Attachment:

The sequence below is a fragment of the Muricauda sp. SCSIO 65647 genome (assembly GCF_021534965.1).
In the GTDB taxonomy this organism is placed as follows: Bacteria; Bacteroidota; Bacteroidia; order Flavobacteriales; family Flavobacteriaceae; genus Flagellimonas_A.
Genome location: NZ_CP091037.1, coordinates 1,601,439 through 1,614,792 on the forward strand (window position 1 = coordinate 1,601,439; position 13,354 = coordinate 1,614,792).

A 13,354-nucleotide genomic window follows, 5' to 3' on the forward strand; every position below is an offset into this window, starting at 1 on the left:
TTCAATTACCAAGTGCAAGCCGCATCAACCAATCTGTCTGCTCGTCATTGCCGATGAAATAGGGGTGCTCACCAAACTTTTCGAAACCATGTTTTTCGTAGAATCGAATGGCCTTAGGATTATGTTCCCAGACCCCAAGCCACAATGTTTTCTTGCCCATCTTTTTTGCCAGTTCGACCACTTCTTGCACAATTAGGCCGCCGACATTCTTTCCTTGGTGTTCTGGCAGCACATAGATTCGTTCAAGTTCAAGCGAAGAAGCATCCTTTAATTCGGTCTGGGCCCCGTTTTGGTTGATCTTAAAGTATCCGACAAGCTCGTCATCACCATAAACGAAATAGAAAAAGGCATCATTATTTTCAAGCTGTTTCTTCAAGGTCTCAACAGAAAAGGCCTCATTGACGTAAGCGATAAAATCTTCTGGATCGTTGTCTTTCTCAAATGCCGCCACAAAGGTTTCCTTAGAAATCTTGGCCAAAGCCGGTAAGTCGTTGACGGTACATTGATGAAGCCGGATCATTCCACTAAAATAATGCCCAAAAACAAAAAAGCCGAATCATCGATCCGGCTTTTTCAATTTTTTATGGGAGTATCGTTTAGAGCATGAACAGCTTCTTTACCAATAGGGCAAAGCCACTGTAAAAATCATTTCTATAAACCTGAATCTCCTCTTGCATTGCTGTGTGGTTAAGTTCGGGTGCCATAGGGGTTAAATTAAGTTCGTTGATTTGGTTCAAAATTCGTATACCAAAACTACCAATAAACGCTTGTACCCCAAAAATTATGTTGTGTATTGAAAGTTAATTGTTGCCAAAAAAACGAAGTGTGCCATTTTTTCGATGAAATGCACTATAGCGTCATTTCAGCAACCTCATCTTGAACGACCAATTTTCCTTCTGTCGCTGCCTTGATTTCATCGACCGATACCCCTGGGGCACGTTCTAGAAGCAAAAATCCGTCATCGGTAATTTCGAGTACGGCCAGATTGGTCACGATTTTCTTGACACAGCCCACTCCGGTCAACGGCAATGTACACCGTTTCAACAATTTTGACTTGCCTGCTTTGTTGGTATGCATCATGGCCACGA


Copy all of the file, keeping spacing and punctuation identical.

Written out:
The sequence below is a fragment of the Muricauda sp. SCSIO 65647 genome (assembly GCF_021534965.1).
In the GTDB taxonomy this organism is placed as follows: Bacteria; Bacteroidota; Bacteroidia; order Flavobacteriales; family Flavobacteriaceae; genus Flagellimonas_A.
Genome location: NZ_CP091037.1, coordinates 1,601,439 through 1,614,792 on the forward strand (window position 1 = coordinate 1,601,439; position 13,354 = coordinate 1,614,792).

A 13,354-nucleotide genomic window follows, 5' to 3' on the forward strand; every position below is an offset into this window, starting at 1 on the left:
TTCAATTACCAAGTGCAAGCCGCATCAACCAATCTGTCTGCTCGTCATTGCCGATGAAATAGGGGTGCTCACCAAACTTTTCGAAACCATGTTTTTCGTAGAATCGAATGGCCTTAGGATTATGTTCCCAGACCCCAAGCCACAATGTTTTCTTGCCCATCTTTTTTGCCAGTTCGACCACTTCTTGCACAATTAGGCCGCCGACATTCTTTCCTTGGTGTTCTGGCAGCACATAGATTCGTTCAAGTTCAAGCGAAGAAGCATCCTTTAATTCGGTCTGGGCCCCGTTTTGGTTGATCTTAAAGTATCCGACAAGCTCGTCATCACCATAAACGAAATAGAAAAAGGCATCATTATTTTCAAGCTGTTTCTTCAAGGTCTCAACAGAAAAGGCCTCATTGACGTAAGCGATAAAATCTTCTGGATCGTTGTCTTTCTCAAATGCCGCCACAAAGGTTTCCTTAGAAATCTTGGCCAAAGCCGGTAAGTCGTTGACGGTACATTGATGAAGCCGGATCATTCCACTAAAATAATGCCCAAAAACAAAAAAGCCGAATCATCGATCCGGCTTTTTCAATTTTTTATGGGAGTATCGTTTAGAGCATGAACAGCTTCTTTACCAATAGGGCAAAGCCACTGTAAAAATCATTTCTATAAACCTGAATCTCCTCTTGCATTGCTGTGTGGTTAAGTTCGGGTGCCATAGGGGTTAAATTAAGTTCGTTGATTTGGTTCAAAATTCGTATACCAAAACTACCAATAAACGCTTGTACCCCAAAAATTATGTTGTGTATTGAAAGTTAATTGTTGCCAAAAAAACGAAGTGTGCCATTTTTTCGATGAAATGCACTATAGCGTCATTTCAGCAACCTCATCTTGAACGACCAATTTTCCTTCTGTCGCTGCCTTGATTTCATCGACCGATACCCCTGGGGCACGTTCTAGAAGCAAAAATCCGTCATCGGTAATTTCGAGTACGGCCAGATTGGTCACGATTTTCTTGACACAGCCCACTCCGGTCAACGGCAATGTACACCGTTTCAACAATTTTGACTTGCCTGCTTTGTTGGTATGCATCATGGCCACGA